Due to the sky-rocketing costs of home and/or private nursing care or for assisted living care, long-term care insurance (LTCI) is becoming more and more common.
What is It?
Not just for elderly folks, good long term care insurance safeguards the policyholder by providing protection from the various expenses that are associated with various chronic conditions, particularly for those who can no longer take care of themselves due to a disability or age-related infirmity. For the most part, an individual is considered to be eligible for long-term care if they are unable to perform certain Activities of Daily Living (ADLs), which are typical day-to-day living tasks, such as basic hygiene, undertaking necessary bodily functions, making meals, dressing, etc.
Who Can Benefit?
Long-term care can be exorbitantly expensive and one never knows when it might be needed. So, it makes sense that people are encouraged, (if they qualify), to attempt to obtain this type of insurance policy protection. Although Medicaid can often be helpful in paying for a portion of long-term care, one can easily use up one’s savings prior to being eligible for it. Since Medicare and Medicare supplementary programs will not provide protection for most long-term care expenses, one is well served in buying a long term insurance policy to help paying for such costs. One may apply for LTCI only if one or more of following conditions are met:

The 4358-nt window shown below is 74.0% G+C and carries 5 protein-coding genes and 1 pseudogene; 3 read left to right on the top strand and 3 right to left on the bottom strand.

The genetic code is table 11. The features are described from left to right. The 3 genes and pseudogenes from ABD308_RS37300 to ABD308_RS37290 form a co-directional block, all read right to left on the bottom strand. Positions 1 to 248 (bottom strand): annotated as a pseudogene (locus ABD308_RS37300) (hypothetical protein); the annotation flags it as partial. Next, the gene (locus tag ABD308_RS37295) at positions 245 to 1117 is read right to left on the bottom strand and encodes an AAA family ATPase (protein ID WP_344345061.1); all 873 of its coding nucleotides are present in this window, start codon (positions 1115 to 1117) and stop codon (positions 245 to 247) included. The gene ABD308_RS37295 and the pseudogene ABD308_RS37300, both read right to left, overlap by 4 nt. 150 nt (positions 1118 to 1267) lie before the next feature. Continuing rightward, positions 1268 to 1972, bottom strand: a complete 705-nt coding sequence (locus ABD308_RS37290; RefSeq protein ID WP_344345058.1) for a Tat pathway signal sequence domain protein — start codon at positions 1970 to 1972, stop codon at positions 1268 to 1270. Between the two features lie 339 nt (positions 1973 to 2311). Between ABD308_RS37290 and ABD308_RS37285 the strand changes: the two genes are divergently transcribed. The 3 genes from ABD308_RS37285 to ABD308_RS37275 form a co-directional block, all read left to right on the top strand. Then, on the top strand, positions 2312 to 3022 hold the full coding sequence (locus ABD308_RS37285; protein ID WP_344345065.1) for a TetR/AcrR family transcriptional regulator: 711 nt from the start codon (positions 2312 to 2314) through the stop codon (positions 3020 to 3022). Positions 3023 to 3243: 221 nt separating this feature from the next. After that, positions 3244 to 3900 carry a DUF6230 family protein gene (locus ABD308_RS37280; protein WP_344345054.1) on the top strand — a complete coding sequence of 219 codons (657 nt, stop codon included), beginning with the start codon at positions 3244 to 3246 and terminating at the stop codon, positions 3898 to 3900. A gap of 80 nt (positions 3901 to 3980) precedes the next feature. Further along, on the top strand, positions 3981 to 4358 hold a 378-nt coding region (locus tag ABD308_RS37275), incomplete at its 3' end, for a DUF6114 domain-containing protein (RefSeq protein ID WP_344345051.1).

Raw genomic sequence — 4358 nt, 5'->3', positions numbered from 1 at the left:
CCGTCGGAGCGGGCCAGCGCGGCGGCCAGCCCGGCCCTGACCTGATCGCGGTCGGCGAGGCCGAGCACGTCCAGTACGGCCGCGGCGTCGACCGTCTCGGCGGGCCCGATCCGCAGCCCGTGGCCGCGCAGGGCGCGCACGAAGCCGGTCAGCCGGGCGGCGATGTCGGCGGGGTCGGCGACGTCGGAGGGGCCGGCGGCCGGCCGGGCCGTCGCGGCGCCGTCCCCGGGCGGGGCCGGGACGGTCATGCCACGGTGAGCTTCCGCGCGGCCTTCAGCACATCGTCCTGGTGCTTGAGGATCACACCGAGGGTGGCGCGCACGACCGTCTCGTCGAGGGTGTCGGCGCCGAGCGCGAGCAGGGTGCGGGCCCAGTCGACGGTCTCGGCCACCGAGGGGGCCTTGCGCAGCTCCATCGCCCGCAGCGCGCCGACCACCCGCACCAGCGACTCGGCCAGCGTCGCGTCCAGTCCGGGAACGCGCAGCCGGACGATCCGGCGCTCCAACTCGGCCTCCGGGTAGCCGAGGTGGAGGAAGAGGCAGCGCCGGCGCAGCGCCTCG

• The potential policyholder is between the forty and eighty years of age.
• He or she has assets to protect
• The potential policyholder can pay for the coverage premiums
• One cannot receive other coverage due to his or her health
How does the insurance policy work?
Like all insurance, one is obligated to pay premiums to have the policy be in effect. After a claim is made on the policy, benefits will be dispersed in a certain amount per day for a certain period for the kind of care outlined in the plan’s details. Most coverage benefits will be triggered as a result of a physical or mental impairment striking the policyholder. A person’s lack of ability to perform the aforementioned ADLs is how most often an insurer determines when the policy can release its benefits to the policyholder.